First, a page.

Includes “exclusive photographs from the notorious Haight-Ashbury district by the photographer who lived among the hippies” (cover blurb). Contains hilarious anti-hippie diatribes from a doctor, police officer, judge, social worker, hippie landlord, journalist, and Hell’s Angel. Profusely photo-illustrated throughout. Brief lexicon of ‘Psychedelic Slanguage’.
In 1966 she synthesized the essence of the Free Speech Movement and the nascent Hippie Movement/Love One Another vibe that was to grow into 1967’s Summer of Love, writing and publishing this incendiary erotic masterpiece of modern poetry. The Love Book’s four poems celebrate the divine nature of sexuality, offering a potent and eloquent testament to physical, sexual love, succinct and full of explicit language. That explicit language led to the book being confiscated by San Francisco police in November 1966, with raids on City Lights Bookstore and the Haight-Ashbury District’s Psychedelic Shop which led to the arrest of three booksellers. The obscenity trial that followed was at the time the longest running trial in San Francisco history. That court’s guilty verdict was appealed all the way to the California Supreme Court, which upheld the obscenity ruling in 1967. That conviction was overturned by a Federal District Court in 1974.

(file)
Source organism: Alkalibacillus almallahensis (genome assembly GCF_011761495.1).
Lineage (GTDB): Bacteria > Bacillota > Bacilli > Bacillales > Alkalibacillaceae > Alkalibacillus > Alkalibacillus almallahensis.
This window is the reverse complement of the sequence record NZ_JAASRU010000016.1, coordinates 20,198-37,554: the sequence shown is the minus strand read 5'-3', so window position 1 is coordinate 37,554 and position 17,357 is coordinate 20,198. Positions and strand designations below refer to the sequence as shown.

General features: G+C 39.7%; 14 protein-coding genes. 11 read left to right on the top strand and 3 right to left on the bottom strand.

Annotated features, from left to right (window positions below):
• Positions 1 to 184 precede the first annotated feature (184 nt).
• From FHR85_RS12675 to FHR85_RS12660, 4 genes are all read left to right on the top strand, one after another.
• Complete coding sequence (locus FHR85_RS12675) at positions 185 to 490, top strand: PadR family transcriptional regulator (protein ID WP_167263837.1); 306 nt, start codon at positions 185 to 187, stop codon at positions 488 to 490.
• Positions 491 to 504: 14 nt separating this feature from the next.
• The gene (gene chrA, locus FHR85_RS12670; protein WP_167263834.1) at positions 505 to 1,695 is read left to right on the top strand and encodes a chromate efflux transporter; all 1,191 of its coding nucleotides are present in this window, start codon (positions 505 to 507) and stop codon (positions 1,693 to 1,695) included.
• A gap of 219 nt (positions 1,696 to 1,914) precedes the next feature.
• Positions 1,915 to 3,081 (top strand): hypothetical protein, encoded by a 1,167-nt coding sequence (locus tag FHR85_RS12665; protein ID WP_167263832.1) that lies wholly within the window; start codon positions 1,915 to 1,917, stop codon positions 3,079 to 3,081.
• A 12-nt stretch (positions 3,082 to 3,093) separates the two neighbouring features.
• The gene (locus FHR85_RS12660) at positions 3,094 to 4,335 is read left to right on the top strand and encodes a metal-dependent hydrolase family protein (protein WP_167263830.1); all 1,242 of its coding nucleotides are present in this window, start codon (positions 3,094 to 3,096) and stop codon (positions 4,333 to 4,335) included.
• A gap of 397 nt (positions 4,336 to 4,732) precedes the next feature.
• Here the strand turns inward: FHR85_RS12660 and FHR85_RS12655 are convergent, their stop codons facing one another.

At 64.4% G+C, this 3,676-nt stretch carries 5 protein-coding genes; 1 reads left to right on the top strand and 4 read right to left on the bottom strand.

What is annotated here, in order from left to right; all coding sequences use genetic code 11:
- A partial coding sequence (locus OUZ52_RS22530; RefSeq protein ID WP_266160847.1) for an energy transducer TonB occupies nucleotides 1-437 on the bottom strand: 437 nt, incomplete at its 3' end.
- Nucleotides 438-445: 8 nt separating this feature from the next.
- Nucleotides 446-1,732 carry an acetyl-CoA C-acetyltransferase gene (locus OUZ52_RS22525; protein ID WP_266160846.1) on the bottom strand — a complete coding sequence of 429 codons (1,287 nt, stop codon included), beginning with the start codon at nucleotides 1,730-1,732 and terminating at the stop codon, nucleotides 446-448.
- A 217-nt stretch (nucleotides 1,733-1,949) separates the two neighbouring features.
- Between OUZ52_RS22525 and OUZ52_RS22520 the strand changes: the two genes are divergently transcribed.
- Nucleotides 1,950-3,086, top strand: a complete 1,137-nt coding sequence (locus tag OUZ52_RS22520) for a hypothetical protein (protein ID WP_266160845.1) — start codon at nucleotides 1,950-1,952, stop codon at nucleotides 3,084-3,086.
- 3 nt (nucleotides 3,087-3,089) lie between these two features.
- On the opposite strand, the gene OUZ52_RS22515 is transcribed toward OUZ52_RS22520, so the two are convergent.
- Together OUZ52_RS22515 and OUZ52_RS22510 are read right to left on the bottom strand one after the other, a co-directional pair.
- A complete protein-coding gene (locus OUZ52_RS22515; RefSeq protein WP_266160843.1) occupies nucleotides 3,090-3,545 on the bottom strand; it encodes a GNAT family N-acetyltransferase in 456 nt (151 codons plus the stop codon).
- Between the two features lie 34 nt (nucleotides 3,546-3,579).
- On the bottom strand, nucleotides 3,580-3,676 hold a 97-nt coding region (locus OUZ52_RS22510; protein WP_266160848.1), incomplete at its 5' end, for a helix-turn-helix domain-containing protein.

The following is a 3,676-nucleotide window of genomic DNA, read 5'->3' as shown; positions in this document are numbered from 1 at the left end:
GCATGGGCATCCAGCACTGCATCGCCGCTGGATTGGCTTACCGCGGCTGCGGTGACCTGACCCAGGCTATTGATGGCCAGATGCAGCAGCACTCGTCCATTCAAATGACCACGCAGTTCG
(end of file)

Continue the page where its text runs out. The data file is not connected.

Hal Fischer’s 1977 photographic study, is a curious anthropological exploration of gay culture. The pictures are taken in and around San Francisco’s gay enclaves, Castro Street and Haight Ashbury, during an exciting and significant period in gay history. Fischer was thus suitably placed to capture the newly found liberation of gay America during this post-stonewall and pre-AIDS period. His focus is mainly on the semiotic language of dress and the signalling devices intended for a male response. He adds diagrammatic annotations to his archetypal images, such as the difference between a right (aggressive) or left (passive) ear piercing, the behavioural tendencies of a man wearing a red handkerchief in his back pocket at a leather bar, the place of amyl nitrate and many more signifiers which to a contemporary eye almost feel stereotypical but at the time were brave statements about homosexuality. The project was Fischer’s response to the lack of any books or written information dealing with the visual iconography of the gay lifestyle at this time, but in retrospect it is hard to ascertain whether the images are intended to be purely academic or playfully irreverent.